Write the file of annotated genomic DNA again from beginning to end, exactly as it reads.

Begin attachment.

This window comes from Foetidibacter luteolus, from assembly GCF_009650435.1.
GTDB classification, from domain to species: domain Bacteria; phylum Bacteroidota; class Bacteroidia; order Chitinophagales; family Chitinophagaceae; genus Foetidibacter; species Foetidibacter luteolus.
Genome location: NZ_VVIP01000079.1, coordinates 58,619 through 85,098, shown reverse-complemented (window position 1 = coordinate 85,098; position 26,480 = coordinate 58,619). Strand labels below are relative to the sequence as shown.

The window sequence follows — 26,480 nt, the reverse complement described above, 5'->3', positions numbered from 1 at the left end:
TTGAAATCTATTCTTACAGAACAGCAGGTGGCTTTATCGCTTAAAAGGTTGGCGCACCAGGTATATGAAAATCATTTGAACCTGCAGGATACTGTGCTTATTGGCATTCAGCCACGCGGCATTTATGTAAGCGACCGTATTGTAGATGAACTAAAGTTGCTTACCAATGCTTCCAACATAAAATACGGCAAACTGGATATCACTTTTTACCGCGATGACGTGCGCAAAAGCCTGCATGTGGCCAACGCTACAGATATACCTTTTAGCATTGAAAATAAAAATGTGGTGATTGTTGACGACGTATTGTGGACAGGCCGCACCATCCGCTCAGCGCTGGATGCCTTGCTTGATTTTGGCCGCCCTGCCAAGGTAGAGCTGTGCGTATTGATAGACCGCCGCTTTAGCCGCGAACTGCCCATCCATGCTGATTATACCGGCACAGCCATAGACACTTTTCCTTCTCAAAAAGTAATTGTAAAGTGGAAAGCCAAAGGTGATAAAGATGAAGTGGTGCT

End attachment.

This window comes from Foetidibacter luteolus, from assembly GCF_009650435.1.
GTDB classification, from domain to species: domain Bacteria; phylum Bacteroidota; class Bacteroidia; order Chitinophagales; family Chitinophagaceae; genus Foetidibacter; species Foetidibacter luteolus.
Genome location: NZ_VVIP01000079.1, coordinates 58,619 through 85,098, shown reverse-complemented (window position 1 = coordinate 85,098; position 26,480 = coordinate 58,619). Strand labels below are relative to the sequence as shown.

The window sequence follows — 26,480 nt, the reverse complement described above, 5'->3', positions numbered from 1 at the left end:
TTGAAATCTATTCTTACAGAACAGCAGGTGGCTTTATCGCTTAAAAGGTTGGCGCACCAGGTATATGAAAATCATTTGAACCTGCAGGATACTGTGCTTATTGGCATTCAGCCACGCGGCATTTATGTAAGCGACCGTATTGTAGATGAACTAAAGTTGCTTACCAATGCTTCCAACATAAAATACGGCAAACTGGATATCACTTTTTACCGCGATGACGTGCGCAAAAGCCTGCATGTGGCCAACGCTACAGATATACCTTTTAGCATTGAAAATAAAAATGTGGTGATTGTTGACGACGTATTGTGGACAGGCCGCACCATCCGCTCAGCGCTGGATGCCTTGCTTGATTTTGGCCGCCCTGCCAAGGTAGAGCTGTGCGTATTGATAGACCGCCGCTTTAGCCGCGAACTGCCCATCCATGCTGATTATACCGGCACAGCCATAGACACTTTTCCTTCTCAAAAAGTAATTGTAAAGTGGAAAGCCAAAGGTGATAAAGATGAAGTGGTGCT